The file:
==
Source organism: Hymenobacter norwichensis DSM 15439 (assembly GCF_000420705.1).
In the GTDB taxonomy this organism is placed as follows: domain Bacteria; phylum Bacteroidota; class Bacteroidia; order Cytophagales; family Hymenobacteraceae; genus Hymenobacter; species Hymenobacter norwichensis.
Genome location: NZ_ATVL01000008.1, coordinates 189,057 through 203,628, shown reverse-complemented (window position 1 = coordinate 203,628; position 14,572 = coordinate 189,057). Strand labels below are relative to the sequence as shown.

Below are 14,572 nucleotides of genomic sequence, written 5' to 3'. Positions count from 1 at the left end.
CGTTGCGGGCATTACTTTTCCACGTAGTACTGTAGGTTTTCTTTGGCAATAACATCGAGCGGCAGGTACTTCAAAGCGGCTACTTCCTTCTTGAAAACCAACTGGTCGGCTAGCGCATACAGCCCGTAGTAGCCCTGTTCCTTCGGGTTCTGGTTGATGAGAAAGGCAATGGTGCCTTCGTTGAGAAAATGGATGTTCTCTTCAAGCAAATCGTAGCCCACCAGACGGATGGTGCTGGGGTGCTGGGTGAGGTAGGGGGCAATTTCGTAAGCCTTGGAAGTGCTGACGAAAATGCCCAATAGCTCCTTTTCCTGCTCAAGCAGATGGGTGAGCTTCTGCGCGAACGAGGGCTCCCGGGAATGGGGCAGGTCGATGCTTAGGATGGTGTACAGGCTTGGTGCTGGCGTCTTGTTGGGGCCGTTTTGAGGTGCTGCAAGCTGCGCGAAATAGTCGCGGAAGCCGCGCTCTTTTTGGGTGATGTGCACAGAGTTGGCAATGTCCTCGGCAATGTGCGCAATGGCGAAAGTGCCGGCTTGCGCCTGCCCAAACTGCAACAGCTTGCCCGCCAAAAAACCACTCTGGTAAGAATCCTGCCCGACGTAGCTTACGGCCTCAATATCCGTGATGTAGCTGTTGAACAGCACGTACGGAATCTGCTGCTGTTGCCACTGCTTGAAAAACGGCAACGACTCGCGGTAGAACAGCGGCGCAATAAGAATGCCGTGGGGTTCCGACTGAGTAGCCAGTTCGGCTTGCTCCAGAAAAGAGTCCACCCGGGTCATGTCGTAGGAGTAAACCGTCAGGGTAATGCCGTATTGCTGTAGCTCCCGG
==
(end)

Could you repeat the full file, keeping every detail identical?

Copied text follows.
Source organism: Hymenobacter norwichensis DSM 15439 (assembly GCF_000420705.1).
In the GTDB taxonomy this organism is placed as follows: domain Bacteria; phylum Bacteroidota; class Bacteroidia; order Cytophagales; family Hymenobacteraceae; genus Hymenobacter; species Hymenobacter norwichensis.
Genome location: NZ_ATVL01000008.1, coordinates 189,057 through 203,628, shown reverse-complemented (window position 1 = coordinate 203,628; position 14,572 = coordinate 189,057). Strand labels below are relative to the sequence as shown.

Below are 14,572 nucleotides of genomic sequence, written 5' to 3'. Positions count from 1 at the left end.
CGTTGCGGGCATTACTTTTCCACGTAGTACTGTAGGTTTTCTTTGGCAATAACATCGAGCGGCAGGTACTTCAAAGCGGCTACTTCCTTCTTGAAAACCAACTGGTCGGCTAGCGCATACAGCCCGTAGTAGCCCTGTTCCTTCGGGTTCTGGTTGATGAGAAAGGCAATGGTGCCTTCGTTGAGAAAATGGATGTTCTCTTCAAGCAAATCGTAGCCCACCAGACGGATGGTGCTGGGGTGCTGGGTGAGGTAGGGGGCAATTTCGTAAGCCTTGGAAGTGCTGACGAAAATGCCCAATAGCTCCTTTTCCTGCTCAAGCAGATGGGTGAGCTTCTGCGCGAACGAGGGCTCCCGGGAATGGGGCAGGTCGATGCTTAGGATGGTGTACAGGCTTGGTGCTGGCGTCTTGTTGGGGCCGTTTTGAGGTGCTGCAAGCTGCGCGAAATAGTCGCGGAAGCCGCGCTCTTTTTGGGTGATGTGCACAGAGTTGGCAATGTCCTCGGCAATGTGCGCAATGGCGAAAGTGCCGGCTTGCGCCTGCCCAAACTGCAACAGCTTGCCCGCCAAAAAACCACTCTGGTAAGAATCCTGCCCGACGTAGCTTACGGCCTCAATATCCGTGATGTAGCTGTTGAACAGCACGTACGGAATCTGCTGCTGTTGCCACTGCTTGAAAAACGGCAACGACTCGCGGTAGAACAGCGGCGCAATAAGAATGCCGTGGGGTTCCGACTGAGTAGCCAGTTCGGCTTGCTCCAGAAAAGAGTCCACCCGGGTCATGTCGTAGGAGTAAACCGTCAGGGTAATGCCGTATTGCTGTAGCTCCCGG